Some of the damage we saw at the Vendée Globe finish was simply staggering, yet this edition was also remarkable for its small number of retirements. Many boats suffered major issues, yet kept racing until the very end. The first boat home, Charlie Dalin’s Apivia, gave a foretaste. We knew he’d damaged the port foil system south of Australia, but few were prepared for the sight of his boat when he approached the finish, showing the foil supported by improvised stays Dalin had needed to repeatedly adjust and maintain for 13,000 miles and 44 days.
As Dalin crossed the line, 90 miles to the west Boris Herrmann was dealing with a broken shroud after the bottom splice tore open in his collision with a trawler. Next home after Dalin was Louis Burton, who told us the hardest thing for him had been the “constant DIY on the boat.” Burton was dogged by pilot and electronic problems, rigging and halyard issues, loss of the watermaker, and even damage caused by a fire.
These three boats were not particularly unlucky – almost every boat that reached the finish had to overcome major technical problems at some point. But what’s remarkable about many of the repairs is they were not short-term get-you-home lash-ups – they allowed the boat to be pushed in full race mode for tens of thousands of miles. We spoke to the skippers to find out what ocean cruising sailors could learn from the race.
SOLVE PROBLEMS BEFORE YOU GO
The Vendée skippers’ extraordinary ability to solve technical problems is the outcome of a process that starts early in each campaign. Everyone I spoke to highlighted the extent to which preparation has improved across the fleet over the past few editions, including among the low-budget teams. At the top level, teams are also continuously finding better ways to approach tasks.
Sam Davies has sailed IMOCAs for a decade and a half and seen these changes first-hand. Her team now uses thermal imaging to help identify delamination in structures. This recently available technique creates a complete picture of the structure and therefore may identify problems missed by ultrasound, which can only test at discrete points.
Every new piece of equipment bought for Initiatives Coeur gets a full NDT (non-destructive testing) analysis before being fitted. This establishes a baseline against which any subsequent changes can be measured. For instance, the boat had a new rig before the Vendée Globe, but even the very best mouldings have some flaws. This is not an issue providing they are within the limits set by structural engineers, but the initial NDT testing means that, when the spars are checked at the end of the race, it’s possible to differentiate between those initial flaws and any new damage.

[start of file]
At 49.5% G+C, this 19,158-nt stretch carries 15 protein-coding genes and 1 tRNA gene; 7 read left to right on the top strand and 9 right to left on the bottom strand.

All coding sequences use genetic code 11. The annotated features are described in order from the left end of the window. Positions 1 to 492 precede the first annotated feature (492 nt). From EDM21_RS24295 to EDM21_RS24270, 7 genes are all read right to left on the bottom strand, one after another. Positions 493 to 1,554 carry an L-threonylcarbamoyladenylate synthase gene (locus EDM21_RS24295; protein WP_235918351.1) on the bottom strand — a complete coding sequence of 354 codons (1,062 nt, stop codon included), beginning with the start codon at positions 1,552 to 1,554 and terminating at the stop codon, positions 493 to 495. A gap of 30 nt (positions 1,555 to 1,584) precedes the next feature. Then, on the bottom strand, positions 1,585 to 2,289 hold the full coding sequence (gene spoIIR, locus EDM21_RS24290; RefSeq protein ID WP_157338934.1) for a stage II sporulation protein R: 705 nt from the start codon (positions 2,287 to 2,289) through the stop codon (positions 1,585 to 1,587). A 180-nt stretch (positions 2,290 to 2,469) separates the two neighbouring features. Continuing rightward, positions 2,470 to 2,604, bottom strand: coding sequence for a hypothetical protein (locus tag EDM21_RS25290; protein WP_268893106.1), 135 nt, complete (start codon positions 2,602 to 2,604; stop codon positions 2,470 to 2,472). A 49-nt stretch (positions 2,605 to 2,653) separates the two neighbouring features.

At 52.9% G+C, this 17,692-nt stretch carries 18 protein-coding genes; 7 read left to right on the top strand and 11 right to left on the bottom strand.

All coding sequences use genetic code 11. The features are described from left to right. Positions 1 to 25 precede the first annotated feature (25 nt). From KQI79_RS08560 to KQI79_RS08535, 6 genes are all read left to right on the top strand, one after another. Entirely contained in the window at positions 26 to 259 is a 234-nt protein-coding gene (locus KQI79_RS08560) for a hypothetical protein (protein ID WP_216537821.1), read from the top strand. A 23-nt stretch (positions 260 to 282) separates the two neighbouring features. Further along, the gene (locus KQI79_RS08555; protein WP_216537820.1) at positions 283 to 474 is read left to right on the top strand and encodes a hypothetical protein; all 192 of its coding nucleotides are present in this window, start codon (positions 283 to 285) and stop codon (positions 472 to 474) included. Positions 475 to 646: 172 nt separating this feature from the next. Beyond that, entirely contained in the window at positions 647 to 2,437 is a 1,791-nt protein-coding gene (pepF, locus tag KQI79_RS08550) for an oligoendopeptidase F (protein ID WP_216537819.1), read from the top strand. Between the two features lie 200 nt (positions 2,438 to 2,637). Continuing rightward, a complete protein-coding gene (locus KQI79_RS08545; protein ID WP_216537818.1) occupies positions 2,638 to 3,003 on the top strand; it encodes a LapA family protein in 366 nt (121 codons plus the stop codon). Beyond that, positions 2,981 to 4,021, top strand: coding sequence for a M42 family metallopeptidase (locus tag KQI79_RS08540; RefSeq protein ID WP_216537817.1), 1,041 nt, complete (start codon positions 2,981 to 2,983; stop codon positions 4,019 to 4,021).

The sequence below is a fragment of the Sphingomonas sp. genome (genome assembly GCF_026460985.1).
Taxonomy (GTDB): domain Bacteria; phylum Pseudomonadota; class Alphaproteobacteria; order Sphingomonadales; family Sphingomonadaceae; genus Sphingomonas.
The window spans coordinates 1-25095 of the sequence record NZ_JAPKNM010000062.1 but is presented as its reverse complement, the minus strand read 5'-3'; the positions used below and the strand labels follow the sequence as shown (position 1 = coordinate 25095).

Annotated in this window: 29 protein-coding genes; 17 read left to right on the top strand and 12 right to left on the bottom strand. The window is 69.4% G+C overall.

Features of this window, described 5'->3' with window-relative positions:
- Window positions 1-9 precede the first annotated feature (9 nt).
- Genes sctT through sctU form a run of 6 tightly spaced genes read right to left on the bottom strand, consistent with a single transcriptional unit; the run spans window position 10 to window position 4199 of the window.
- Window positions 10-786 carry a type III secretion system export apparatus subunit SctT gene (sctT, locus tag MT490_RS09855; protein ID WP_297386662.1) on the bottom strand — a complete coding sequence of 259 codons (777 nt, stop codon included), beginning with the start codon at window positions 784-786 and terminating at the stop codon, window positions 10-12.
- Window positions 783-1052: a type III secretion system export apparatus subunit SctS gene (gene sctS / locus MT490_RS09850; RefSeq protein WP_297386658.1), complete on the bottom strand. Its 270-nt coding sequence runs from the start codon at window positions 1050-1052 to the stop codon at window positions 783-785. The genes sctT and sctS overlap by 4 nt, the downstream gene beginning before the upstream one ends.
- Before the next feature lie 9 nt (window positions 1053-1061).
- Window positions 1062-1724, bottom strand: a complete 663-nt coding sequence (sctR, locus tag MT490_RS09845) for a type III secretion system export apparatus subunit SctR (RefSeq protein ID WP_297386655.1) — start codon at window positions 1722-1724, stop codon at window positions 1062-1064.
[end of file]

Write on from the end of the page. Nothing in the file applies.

Despite this level of prep it’s easy for small, but important, items to slip though the net. Davies broke a forestay pin due to fatigue failure. “I can’t believe we didn’t pick up on that,” she told me. “That pin is part of a furler which goes back to the manufacturer to be serviced. It’s a piece that’s holding up the rig, but we’re not X-raying it ourselves.”
One example of preparation that’s standard practice in long-distance racing, but often omitted by cruising yachts preparing for lengthy voyages, is to add Dyneema chafe jackets to halyards to protect against damage at sheaves. The difference this makes is immense, thanks to the slippery nature of Dyneema, and I’ve personally finished transatlantic races with spinnaker halyards that look almost new after adding them.
MID - RACE CHECKS
Knowing your boat really, really well is key to both reducing the risk of damage and identifying the best repair solutions. Once at sea, checks and inspections are the most vital element in avoiding breakages and equipment failure. A minimum is a daily check around the boat, inside and out, including examining the rig with binoculars. Any item that’s a cause for concern gets more constant monitoring. Creative thinking can help in this context. After an exploding running backstay block nearly put an end to her race, Alexia Barrier hoisted a GoPro camera up her mast to check for damage, avoiding the need to climb a potentially compromised rig herself.
Miranda Merron is an ardent fan of maintaining a scrupulously clean boat, with dry bilges and machinery spaces. To make it easier to check for damage to the carbon structure she painted key areas white, so cracks can be seen easily at an early stage. She also recommends a stripe of white paint across nuts, washers and a reference mark on the boat. That way you can see at a glance whether or not the nut has moved. But even then she was caught out by the fastenings for the main pilot ram loosening. Fortunately she spotted the issue before it became a serious problem, but subsequently took an Allen key on daily checks to physically confirm the tightness of bolts holding mission critical equipment.
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